Night Photography Workshop…

I participated in a Night Photography Workshop at the Nevada State Railroad Museum in mid-November. The workshop started after lunch with a safety briefing and introductions, and then the fun began.

The wonderful volunteers at the Museum had the McKeen car, the 25, and the Glenbrook all fired up and running around for us. I took advantage of the afternoon light to get a few of the Glenbrook.

As daylight faded to evening light, the actors arrived and the instructor set out the big lights. First up, the McKeen car at the Depot.

The sun was setting over the hills in the background and gave beautiful light.

We spent several hours in the cold evening with the locomotives at different locations around the Museum property. This is my favorite from the evening.

Set at the crossroads on the north side of the property, the Glenbrook and the 25 have a discussion over who has the right of way.

Just for fun, I put a black and white filter on the color image, then reduced the opacity on the b/w and the browns in the image came through. I like the effect.

One of the last venues for the evening was the turntable. I had to experiment with a little low light-long exposure work.

The rear of the Glenbrook is lit by headlights from a truck parked behind and to my left. The front is natural light with about a 30 second exposure. I’ll try to get the truck lights off the next time.

The volunteers were preparing to put the Glenbrook away for the night and they invited participants into the cab. This long exposure was one of my last images on the night.

The open fire box door complements the glow of the lantern for this warm image. The low light capabilities of the Canon EOS 6D Mark II are amazing.

This workshop was a great experience and I look forward to the next workshop at the Museum.

Prints are available – send me a message.

Enjoy – PHOTOROGR

Ready for my Close Up, Mr. DeMille…

One of the reasons I love photography is that I never stop learning. Whether it’s a new technique or equipment or subject or even just a different way of seeing things, there’s always something to learn. Now that the Raptors have moved on to other places, my eye has turned to smaller and closer subjects – the pollenators and flowers in the back yard!

Over the years, my cameras and I have spent a lot of time in the yard and have enjoyed some success. Although Spring is still fairly new this year, I’ve had a good time so far. This is a Hyacinth, and it was the first flower to bloom in our yard. I put my Canon 6D Mk II with a 50 mm lens on a low tripod and got as close as the minimum focus distance would allow. I did not use focus stacking, but it may happen this year.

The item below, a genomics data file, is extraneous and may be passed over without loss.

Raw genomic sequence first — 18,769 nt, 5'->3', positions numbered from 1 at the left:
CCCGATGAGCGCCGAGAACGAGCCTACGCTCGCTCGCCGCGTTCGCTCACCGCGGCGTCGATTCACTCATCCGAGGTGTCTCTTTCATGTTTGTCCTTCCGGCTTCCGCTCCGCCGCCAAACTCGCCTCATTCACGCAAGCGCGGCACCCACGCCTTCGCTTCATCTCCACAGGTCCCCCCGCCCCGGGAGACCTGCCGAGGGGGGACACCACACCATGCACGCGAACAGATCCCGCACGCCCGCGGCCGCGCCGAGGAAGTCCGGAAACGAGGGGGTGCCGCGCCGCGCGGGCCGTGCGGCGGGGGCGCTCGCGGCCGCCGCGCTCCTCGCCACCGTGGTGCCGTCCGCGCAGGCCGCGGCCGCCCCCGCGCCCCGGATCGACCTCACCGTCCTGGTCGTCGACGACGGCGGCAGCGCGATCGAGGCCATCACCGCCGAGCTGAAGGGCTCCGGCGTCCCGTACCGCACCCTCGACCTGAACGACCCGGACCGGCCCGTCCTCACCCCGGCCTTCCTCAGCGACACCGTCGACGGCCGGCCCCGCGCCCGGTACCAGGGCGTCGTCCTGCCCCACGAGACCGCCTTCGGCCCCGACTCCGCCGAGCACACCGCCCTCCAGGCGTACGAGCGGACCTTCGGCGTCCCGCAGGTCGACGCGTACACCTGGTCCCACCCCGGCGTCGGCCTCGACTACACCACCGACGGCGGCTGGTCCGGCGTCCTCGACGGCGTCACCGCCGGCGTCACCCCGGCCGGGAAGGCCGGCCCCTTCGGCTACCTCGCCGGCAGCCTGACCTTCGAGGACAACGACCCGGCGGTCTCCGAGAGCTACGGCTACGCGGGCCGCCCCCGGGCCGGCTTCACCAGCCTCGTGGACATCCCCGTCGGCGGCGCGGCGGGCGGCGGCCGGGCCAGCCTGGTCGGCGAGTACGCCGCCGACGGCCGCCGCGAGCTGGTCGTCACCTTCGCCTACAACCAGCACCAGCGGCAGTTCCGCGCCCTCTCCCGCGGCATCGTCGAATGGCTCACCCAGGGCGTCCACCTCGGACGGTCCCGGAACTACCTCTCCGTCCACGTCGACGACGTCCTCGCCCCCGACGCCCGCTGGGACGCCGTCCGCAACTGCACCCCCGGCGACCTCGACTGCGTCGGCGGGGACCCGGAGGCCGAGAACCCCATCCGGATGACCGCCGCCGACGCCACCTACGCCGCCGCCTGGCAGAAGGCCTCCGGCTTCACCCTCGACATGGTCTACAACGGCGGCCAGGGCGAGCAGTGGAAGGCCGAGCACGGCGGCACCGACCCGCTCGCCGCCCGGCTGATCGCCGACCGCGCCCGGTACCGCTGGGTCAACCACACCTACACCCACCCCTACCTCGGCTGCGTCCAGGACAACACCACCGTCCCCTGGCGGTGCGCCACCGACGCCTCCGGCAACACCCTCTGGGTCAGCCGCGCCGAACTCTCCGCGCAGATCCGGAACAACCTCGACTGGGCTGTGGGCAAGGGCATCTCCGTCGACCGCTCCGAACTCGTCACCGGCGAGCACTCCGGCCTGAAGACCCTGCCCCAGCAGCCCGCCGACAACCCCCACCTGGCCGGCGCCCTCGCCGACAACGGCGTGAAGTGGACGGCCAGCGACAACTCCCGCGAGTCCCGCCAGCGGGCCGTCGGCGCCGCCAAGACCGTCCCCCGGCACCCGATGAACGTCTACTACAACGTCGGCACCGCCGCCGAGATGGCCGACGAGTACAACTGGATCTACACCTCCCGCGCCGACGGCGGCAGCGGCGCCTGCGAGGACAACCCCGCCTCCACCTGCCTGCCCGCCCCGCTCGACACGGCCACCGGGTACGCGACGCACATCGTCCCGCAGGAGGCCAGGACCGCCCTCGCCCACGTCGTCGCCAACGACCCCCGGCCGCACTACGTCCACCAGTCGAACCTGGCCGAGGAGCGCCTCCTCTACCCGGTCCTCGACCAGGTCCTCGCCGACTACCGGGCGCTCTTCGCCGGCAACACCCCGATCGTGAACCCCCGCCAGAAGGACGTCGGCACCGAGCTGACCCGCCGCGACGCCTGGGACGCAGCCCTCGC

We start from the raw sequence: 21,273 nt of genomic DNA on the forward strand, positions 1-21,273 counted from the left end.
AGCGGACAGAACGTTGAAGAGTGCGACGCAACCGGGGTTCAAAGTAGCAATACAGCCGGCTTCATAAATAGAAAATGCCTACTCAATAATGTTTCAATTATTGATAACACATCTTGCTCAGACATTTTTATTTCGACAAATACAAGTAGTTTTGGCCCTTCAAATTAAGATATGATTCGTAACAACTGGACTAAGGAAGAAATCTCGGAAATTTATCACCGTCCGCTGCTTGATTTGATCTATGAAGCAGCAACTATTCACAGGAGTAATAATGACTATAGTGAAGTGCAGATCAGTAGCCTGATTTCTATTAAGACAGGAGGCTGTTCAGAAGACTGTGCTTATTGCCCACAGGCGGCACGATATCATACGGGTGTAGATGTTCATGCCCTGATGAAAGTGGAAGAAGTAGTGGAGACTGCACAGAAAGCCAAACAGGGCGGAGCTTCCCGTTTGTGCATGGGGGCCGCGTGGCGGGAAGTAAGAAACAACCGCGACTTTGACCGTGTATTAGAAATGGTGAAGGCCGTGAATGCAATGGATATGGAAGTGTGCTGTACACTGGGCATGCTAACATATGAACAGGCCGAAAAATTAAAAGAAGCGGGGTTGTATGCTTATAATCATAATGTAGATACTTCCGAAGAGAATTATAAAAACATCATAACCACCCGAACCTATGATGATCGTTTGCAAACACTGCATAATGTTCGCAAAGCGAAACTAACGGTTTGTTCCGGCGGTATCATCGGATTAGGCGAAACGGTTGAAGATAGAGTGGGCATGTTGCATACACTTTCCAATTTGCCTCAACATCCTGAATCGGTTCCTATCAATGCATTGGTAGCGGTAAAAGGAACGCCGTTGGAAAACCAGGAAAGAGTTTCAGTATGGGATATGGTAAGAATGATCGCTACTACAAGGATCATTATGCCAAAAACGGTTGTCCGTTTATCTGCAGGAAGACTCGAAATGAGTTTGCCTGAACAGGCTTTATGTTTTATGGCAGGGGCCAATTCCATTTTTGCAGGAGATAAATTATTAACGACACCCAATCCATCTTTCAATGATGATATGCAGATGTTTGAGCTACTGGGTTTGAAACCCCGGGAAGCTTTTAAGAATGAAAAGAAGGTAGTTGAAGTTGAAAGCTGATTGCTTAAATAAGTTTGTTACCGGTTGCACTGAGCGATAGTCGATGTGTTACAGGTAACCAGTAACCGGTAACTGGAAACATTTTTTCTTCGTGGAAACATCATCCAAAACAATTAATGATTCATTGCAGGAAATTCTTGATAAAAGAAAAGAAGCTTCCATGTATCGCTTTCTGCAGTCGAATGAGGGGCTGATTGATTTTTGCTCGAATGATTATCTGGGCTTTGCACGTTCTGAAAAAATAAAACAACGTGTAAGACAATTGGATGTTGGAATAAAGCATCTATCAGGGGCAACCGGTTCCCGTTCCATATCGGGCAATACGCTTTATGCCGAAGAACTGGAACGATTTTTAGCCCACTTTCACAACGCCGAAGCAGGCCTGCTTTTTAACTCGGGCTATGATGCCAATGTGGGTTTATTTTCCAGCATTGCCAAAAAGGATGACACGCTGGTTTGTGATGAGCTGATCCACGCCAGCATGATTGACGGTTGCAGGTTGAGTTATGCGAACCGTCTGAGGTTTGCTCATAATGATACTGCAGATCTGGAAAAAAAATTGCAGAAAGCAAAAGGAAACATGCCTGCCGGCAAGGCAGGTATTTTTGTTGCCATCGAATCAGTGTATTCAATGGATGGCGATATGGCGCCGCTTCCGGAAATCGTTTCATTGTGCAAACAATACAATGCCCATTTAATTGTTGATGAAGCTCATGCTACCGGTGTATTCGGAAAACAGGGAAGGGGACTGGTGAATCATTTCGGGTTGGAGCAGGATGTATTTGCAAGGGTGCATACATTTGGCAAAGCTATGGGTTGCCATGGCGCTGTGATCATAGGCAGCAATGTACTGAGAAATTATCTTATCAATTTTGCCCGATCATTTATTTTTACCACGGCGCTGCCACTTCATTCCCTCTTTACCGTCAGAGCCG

All images processed in Adobe Camera RAW and PhotoShop, with a Nik ColorEfex Pro filter.

I upgraded my mobile phone to an iPhone XS a couple months ago and I’m slowly exploring its photographic capabilities. With Spring so young, the Bees are working very hard and are tough to capture…but it can be done…even with an iPhone.

This flying critter was on our Peach tree – looking forward to those peaches!I also bought a new Super Telezoom lens this year and decided to see what it would do on close up shots. Mounted on my 6D Mk II body – a full frame sensor camera – and with a minimum focus distance of more than 8 feet, the Bees are very small so the following images are heavily cropped. The end result, however, is very nice.

This Bee is on one of our Chanticleer Pear trees.

Our Flowering Plum tree has been very popular with the Bees this year.

And so it begins. Spring has sprung and it’s time for some close up. I’m ready Mr. DeMille…

Enjoy – PHOTOROGR

Silhouettes as Fine Art…

Last month I shared some silhouette images with you – images I made during one of the classes I took at the Winter Wings Festival. I also took a class in wildlife as fine art which is the subject of today’s post.

I was out the other day and I found these two Geese floating in one of the irrigation ditches in the Carson Valley. Geese aren’t my favorite subject and the light wasn’t in my favor, but I decided to try something new using the techniques I learned in Klamath Falls and seeing if I could make some ‘fine art.’ I made several images using various exposures. Fortunately, the Geese were just floating along so they weren’t disappearing into the distance or making great ripples in the water.

When I downloaded the images and began processing, I tried several different ideas – color versus monochrome, variations in contrast and color, and a variety of filters. I ultimately chose this single color image, processing the dark areas into silhouettes to accentuate the position of the Geese on the water and in the frame using Adobe Camera RAW, and then finishing in Photoshop and Topaz Studio.

I hope you like it. Enjoy – PHOTOROGR

Raptor portraits continued more…

When I look at these images, I marvel at the ways these Raptors pose like people…or maybe people pose like Raptors! What an interesting discussion topic.

Every now and then, a Raptor will sit in one place and just look around, providing an opportunity for a series of images.

And then you get the single shot of that Raptor…looking very regal.  They are beautiful creatures!

Enjoy – PHOTOROGR

Silhouettes!

A couple weeks ago, I participated in the Winter Wings Festival in Klamath Falls OR. I took several classes to improve my photography skills and got to see a presentation by George Lepp. George has been taking pictures for over 50 years, and was recently presented with  Lifetime Achievement Award by the North American Nature Photograhy Association. He is a regular contributor to Outdoor Photographer magazine. I was able to visit with him for a few minutes before his presentation – a true gentleman, wonderful photographer, and a great presenter.